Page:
Native Fish Rescued Following Flood Events

Photo: CMA staff rescue native fish from blackwater in northern Victoria.

Following the recent flooding events across northern Victoria, blackwater and low dissolved oxygen levels in waterways are causing stress or death of native fish in several locations.

Hypoxic (low oxygen) blackwater occurs when oxygen levels in the water drop due to high levels of organic matter (such as twigs, leaves, grass) washing into our waterways and combined with warm weather, it can cause harm to fish and other aquatic species.

Agencies including Department of Environment, Land, Water and Planning (DELWP), Catchment Management Authorities (CMAs), Victorian Fisheries Authority (VFA), Victorian Environmental Water Holder (VEWH) and Traditional Owners are working together to assess risks, this includes active monitoring of dissolved oxygen levels at many waterways and local observations of water quality and native fish.

Where it is safe to do so, the agencies are taking immediate action including moving fish to areas with better water quality, provision of water for the environment in specific areas only when flows return to normal levels, use of aerators to create small pockets of local refuge, translocation of large fish/broodstock to hatchery facilities for breeding or later return to waterways.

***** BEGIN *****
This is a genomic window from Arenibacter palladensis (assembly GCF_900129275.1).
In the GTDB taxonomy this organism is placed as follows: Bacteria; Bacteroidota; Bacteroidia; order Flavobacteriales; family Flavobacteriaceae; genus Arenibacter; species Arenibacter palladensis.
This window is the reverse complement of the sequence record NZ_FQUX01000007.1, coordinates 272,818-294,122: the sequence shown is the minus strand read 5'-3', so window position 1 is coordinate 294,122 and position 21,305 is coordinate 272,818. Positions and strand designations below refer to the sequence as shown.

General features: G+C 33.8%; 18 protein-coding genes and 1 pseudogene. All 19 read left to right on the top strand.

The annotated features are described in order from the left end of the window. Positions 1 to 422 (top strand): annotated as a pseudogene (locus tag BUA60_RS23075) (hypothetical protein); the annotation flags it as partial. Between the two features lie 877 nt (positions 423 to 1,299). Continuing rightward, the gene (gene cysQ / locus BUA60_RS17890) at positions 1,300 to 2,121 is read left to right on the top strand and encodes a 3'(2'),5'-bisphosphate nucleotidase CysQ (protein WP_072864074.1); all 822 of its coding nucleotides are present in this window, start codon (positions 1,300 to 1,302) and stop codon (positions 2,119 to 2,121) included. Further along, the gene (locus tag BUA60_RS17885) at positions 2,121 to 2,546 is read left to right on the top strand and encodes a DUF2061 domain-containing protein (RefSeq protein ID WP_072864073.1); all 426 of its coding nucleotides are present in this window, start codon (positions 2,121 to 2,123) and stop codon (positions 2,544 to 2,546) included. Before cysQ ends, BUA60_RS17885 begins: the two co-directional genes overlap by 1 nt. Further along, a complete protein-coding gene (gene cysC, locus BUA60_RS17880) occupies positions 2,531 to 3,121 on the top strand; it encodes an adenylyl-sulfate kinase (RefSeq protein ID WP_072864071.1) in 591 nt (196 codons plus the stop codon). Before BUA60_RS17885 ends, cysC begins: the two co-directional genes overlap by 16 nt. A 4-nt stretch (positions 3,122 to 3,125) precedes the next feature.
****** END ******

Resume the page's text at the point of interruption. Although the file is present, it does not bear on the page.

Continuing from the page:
The Victorian Fisheries Authority have reported that around 500 native fish, including Murray cod, trout cod, golden and silver perch, have been rescued from the Gunbower Creek system and relocated to areas with good water quality like the Campaspe River. Around 100 native fish and crayfish have been transported to the Arcadia fish hatchery. A small number will be kept as broodstock to assist in restocking impacted waters and the remainder will be returned to the river system once the water quality has been improved.

Unfortunately, many waterways are still experiencing flood conditions which means it is not yet safe or possible to access these areas for assessment and monitoring.

Longer term recovery planning to repair damage to waterway and catchment assets and boost the health of native fish is also underway.

Recreational fishers can help out by contacting the relevant authority if you see distressed fish, including crayfish leaving the water or fish kills:

  • Environment Protection Authority Victoria: 1300 372 842


Along the banks of the Murray River in Echuca and Swan Hill, NSW DPI Fisheries have been working with OzFish Unlimited volunteers to rescue Murray crayfish. Due to poor water quality and low oxygen levels from the recent floods, crayfish have been reportedly exiting the river in droves.

The successful rescue operation saw 255 Murray crayfish rescued from the Murray river. The crayfish will be held at the Narrandera Fisheries Centre until water quality improves and they can be returned to the river.

If you witness any distressed fish, crayfish leaving the water or fish kills in NSW waters contact:

  • NSW Fishers Watch: 1800 043 536


    The above graphic from Murray-Darling Basin Authority (MDBA) shows potential threats to water quality in the Murray-Darling Basin following the recent flooding events through both Victoria and New South Wales.

    The Murray-Darling Basin Authority are working with Commonwealth Environmental Water Holder and Department of Planning and Environment to monitor the conditions of the impacted waterways.

    Read more on the MDBA’s website here.

    This short video explains the causes and effects of blackwater.

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